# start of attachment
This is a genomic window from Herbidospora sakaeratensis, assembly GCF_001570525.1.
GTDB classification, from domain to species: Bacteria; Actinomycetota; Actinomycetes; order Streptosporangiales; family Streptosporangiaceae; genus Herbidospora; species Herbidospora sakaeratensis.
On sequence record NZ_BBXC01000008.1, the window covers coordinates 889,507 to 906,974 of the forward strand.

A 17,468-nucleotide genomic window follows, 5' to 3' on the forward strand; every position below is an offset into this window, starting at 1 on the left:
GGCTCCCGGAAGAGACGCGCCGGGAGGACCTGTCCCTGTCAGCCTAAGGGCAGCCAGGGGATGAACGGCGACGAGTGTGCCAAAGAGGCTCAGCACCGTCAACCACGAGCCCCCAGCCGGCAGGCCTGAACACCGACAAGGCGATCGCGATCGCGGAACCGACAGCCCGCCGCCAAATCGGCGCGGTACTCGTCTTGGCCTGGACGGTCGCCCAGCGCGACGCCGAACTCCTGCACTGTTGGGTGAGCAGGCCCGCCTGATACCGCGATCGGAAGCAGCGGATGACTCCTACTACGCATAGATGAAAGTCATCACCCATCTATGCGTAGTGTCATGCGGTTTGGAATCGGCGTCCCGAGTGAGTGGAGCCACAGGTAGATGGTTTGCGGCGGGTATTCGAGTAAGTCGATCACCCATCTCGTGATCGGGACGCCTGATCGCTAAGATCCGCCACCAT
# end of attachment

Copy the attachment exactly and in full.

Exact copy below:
This is a genomic window from Herbidospora sakaeratensis, assembly GCF_001570525.1.
GTDB classification, from domain to species: Bacteria; Actinomycetota; Actinomycetes; order Streptosporangiales; family Streptosporangiaceae; genus Herbidospora; species Herbidospora sakaeratensis.
On sequence record NZ_BBXC01000008.1, the window covers coordinates 889,507 to 906,974 of the forward strand.

A 17,468-nucleotide genomic window follows, 5' to 3' on the forward strand; every position below is an offset into this window, starting at 1 on the left:
GGCTCCCGGAAGAGACGCGCCGGGAGGACCTGTCCCTGTCAGCCTAAGGGCAGCCAGGGGATGAACGGCGACGAGTGTGCCAAAGAGGCTCAGCACCGTCAACCACGAGCCCCCAGCCGGCAGGCCTGAACACCGACAAGGCGATCGCGATCGCGGAACCGACAGCCCGCCGCCAAATCGGCGCGGTACTCGTCTTGGCCTGGACGGTCGCCCAGCGCGACGCCGAACTCCTGCACTGTTGGGTGAGCAGGCCCGCCTGATACCGCGATCGGAAGCAGCGGATGACTCCTACTACGCATAGATGAAAGTCATCACCCATCTATGCGTAGTGTCATGCGGTTTGGAATCGGCGTCCCGAGTGAGTGGAGCCACAGGTAGATGGTTTGCGGCGGGTATTCGAGTAAGTCGATCACCCATCTCGTGATCGGGACGCCTGATCGCTAAGATCCGCCACCAT